I’m not a runner. But for several reasons, the Boston Marathon holds a special place in my heart.
Back when I lived on Commonwealth Avenue in Brookline, I watched Johnny Kelly go by. In Boston, Johnny Kelly was a legend. Over his lifetime he ran 61 Boston Marathons and won two of them.
By the time I saw him he was an old man. But out of deference, the police held the route open until he went by.
My husband Jack ran 14 marathons after the age of 50, four of them Bostons. He ran his last one at 73.
For a few years we lived in Hopkinton, where the race starts. We’d get up early and walk down to the Common to watch the runners take off. One year while we lived there Jack and my son Brian ran together.
But for me, the marathon isn’t about the crowds. It’s about thousands of personal stories. It’s about all those individual, back-of-the-pack runners who keep on running no matter how tough Heartbreak Hill is or how much everything hurts.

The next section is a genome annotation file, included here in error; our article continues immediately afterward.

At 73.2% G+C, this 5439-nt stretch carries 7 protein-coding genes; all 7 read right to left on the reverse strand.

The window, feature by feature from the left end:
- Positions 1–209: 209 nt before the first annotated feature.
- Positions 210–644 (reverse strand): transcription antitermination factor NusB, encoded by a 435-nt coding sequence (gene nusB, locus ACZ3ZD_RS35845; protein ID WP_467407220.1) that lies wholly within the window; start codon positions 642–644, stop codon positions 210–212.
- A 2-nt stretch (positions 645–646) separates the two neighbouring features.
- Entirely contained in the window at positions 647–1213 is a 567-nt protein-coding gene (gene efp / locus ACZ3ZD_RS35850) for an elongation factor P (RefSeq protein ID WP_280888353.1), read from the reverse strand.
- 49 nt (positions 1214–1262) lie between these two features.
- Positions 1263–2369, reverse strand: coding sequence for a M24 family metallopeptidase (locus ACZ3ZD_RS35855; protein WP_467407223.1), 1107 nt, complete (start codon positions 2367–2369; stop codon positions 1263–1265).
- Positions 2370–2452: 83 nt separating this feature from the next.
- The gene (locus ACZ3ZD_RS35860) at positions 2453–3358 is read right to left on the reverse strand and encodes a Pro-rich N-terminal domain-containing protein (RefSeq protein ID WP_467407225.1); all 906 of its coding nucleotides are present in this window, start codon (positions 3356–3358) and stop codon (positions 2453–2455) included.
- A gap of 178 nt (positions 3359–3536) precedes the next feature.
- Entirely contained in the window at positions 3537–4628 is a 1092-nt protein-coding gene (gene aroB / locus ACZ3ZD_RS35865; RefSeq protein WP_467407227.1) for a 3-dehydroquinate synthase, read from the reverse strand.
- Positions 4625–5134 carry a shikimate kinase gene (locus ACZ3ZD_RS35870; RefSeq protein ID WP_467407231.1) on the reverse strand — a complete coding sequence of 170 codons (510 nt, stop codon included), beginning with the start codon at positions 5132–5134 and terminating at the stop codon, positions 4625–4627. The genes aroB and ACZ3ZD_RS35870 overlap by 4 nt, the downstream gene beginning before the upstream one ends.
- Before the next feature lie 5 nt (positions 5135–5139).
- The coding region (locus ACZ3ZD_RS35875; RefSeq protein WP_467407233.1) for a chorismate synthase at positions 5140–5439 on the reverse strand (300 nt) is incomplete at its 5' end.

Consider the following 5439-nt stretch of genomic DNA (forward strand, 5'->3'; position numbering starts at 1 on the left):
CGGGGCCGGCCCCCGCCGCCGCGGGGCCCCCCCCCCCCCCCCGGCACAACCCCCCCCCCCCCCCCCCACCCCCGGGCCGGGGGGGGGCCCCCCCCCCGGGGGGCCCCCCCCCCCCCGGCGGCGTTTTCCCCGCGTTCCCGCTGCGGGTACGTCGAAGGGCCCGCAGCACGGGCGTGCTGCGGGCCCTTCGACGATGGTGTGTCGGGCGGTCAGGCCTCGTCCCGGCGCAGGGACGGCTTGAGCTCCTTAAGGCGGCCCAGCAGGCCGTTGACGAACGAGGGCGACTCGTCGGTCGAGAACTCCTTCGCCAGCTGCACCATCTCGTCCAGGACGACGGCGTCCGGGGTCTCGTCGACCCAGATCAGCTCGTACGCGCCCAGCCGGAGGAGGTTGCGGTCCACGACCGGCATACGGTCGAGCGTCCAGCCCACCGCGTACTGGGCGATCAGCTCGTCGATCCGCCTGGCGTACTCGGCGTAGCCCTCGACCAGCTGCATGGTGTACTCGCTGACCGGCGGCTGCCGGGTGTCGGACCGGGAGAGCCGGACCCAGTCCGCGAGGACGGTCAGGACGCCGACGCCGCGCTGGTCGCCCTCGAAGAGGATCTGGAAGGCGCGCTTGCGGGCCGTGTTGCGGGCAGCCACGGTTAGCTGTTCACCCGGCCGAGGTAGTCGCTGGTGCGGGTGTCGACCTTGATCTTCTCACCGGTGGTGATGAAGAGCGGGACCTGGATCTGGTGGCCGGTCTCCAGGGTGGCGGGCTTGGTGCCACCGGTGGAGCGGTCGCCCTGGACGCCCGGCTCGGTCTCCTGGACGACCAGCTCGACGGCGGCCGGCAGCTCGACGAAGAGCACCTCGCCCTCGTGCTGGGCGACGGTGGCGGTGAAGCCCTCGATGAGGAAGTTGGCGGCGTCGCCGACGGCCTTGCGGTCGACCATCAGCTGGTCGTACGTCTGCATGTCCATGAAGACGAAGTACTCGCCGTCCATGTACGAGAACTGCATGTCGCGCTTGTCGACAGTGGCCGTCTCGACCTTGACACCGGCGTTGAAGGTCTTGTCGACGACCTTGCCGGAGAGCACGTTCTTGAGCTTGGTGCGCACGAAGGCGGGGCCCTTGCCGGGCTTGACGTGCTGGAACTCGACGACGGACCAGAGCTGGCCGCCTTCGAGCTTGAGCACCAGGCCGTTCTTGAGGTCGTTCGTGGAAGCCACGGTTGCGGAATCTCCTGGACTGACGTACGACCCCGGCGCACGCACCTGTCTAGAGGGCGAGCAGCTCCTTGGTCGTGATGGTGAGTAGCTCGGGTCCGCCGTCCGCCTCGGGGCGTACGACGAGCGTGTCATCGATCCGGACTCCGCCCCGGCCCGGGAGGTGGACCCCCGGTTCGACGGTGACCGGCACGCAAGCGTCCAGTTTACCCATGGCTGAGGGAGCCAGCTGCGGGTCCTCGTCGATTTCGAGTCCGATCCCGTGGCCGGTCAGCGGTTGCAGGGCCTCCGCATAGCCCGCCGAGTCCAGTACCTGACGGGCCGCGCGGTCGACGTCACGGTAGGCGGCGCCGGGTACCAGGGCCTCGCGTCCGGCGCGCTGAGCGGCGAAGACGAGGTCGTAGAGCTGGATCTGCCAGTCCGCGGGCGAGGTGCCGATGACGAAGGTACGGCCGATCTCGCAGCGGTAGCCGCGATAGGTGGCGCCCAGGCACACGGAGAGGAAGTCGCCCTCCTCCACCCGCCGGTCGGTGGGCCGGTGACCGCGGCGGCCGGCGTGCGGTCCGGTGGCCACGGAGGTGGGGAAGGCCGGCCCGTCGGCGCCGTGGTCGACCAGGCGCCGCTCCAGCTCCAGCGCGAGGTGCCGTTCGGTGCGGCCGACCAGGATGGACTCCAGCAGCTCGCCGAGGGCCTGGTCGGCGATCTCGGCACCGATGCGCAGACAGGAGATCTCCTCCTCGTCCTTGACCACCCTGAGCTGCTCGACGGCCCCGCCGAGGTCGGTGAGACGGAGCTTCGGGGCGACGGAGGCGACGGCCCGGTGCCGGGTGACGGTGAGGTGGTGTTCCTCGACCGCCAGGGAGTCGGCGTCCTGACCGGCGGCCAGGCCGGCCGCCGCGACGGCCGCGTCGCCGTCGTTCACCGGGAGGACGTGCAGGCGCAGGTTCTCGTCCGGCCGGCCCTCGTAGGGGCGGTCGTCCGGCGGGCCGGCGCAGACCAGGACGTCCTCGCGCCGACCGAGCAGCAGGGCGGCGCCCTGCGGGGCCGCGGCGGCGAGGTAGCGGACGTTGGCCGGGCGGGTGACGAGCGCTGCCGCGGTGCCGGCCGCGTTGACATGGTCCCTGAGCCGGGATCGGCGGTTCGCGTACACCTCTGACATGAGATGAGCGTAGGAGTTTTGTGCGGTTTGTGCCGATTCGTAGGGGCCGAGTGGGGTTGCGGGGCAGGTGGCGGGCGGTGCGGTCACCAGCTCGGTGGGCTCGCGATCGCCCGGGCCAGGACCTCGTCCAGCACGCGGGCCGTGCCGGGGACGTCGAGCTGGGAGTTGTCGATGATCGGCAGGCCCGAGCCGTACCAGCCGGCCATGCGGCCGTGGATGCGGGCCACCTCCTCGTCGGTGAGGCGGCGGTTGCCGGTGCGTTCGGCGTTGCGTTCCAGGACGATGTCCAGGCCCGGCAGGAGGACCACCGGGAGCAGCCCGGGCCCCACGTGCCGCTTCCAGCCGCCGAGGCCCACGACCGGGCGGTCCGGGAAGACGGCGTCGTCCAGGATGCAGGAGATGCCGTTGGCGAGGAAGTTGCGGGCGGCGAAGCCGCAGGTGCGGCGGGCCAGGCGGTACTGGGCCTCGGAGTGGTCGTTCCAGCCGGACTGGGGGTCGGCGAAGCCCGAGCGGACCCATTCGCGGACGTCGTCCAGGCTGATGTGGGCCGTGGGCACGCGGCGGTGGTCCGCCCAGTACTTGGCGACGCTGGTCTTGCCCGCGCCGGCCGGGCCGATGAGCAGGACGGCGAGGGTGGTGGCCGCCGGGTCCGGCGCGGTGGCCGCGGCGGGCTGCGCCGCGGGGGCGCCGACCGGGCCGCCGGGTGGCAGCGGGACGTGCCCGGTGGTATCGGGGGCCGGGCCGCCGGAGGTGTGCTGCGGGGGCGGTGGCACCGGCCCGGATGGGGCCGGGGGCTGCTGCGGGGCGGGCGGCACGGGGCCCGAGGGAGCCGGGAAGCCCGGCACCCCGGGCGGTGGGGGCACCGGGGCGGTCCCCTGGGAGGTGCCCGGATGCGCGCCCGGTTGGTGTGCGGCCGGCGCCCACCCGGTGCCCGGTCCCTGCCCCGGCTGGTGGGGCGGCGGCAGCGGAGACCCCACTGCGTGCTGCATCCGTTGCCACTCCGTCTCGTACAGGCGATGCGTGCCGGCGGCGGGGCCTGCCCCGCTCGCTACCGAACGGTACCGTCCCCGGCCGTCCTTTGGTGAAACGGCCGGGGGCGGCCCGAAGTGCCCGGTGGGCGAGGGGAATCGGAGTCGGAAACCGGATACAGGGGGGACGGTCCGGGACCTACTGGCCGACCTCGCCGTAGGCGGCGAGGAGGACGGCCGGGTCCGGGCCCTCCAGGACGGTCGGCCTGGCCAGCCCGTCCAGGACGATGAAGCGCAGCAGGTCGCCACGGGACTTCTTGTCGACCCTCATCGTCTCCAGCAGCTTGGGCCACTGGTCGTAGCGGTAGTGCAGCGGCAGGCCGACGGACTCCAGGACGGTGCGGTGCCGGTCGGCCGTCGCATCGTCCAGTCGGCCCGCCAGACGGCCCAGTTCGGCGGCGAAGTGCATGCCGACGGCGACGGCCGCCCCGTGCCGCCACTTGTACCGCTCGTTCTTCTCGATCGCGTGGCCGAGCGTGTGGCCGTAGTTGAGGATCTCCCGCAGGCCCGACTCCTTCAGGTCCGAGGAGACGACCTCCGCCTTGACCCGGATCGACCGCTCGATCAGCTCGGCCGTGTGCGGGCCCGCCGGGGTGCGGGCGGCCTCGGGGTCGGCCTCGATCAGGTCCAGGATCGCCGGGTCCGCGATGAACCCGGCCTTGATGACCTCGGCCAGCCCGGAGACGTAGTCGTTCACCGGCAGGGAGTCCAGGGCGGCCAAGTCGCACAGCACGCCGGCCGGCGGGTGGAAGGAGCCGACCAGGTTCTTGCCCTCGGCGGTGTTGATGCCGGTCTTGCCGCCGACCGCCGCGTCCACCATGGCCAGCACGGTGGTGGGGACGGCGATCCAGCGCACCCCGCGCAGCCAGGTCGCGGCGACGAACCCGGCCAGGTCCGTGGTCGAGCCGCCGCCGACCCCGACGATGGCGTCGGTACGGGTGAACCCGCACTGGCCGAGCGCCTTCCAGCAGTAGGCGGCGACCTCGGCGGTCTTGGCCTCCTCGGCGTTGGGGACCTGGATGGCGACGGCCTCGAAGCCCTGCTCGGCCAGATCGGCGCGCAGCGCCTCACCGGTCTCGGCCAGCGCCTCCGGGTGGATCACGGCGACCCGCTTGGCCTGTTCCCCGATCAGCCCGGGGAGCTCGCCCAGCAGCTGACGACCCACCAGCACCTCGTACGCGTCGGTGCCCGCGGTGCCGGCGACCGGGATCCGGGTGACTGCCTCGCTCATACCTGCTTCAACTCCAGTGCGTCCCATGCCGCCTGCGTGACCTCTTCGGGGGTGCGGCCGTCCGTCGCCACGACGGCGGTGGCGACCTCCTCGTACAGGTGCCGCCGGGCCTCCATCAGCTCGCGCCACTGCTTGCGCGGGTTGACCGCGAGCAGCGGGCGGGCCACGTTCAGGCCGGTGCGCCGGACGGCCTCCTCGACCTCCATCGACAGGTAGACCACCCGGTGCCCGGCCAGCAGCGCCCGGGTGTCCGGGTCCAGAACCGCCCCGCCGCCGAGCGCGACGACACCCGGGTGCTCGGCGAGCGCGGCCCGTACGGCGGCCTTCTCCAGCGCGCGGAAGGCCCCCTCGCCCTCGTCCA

That’s why on Monday the image that seared itself onto my retinas was the older man who was passing near the spot where the first bomb exploded just as it went off.
For hours, the only video you saw was the man reacting to the shock wave, wobbling, and falling, after which the camera jerked upward to follow the smoke. No one mentioned who the man was or what happened to him..
But today at Boston’s Cathedral of the Holy Cross we found out. He was 78-year-old Bill Iffrig of Washington. President Obama saluted Iffrig, saying that just as Iffrig had “picked himself up and kept on running” after he was hit, the city of Boston would do the same.
Jack’s running career was ended by Alzheimer’s, which made him furious. Though he wasn’t much of a Bible reader, he did love the verse from Isaiah that reads, “They who wait upon the LORD shall renew their strength; they shall mount up with wings like eagles; they shall run and not be weary; they shall walk and not faint.”
When he died, we read that passage at his memorial service. He’d have loved it.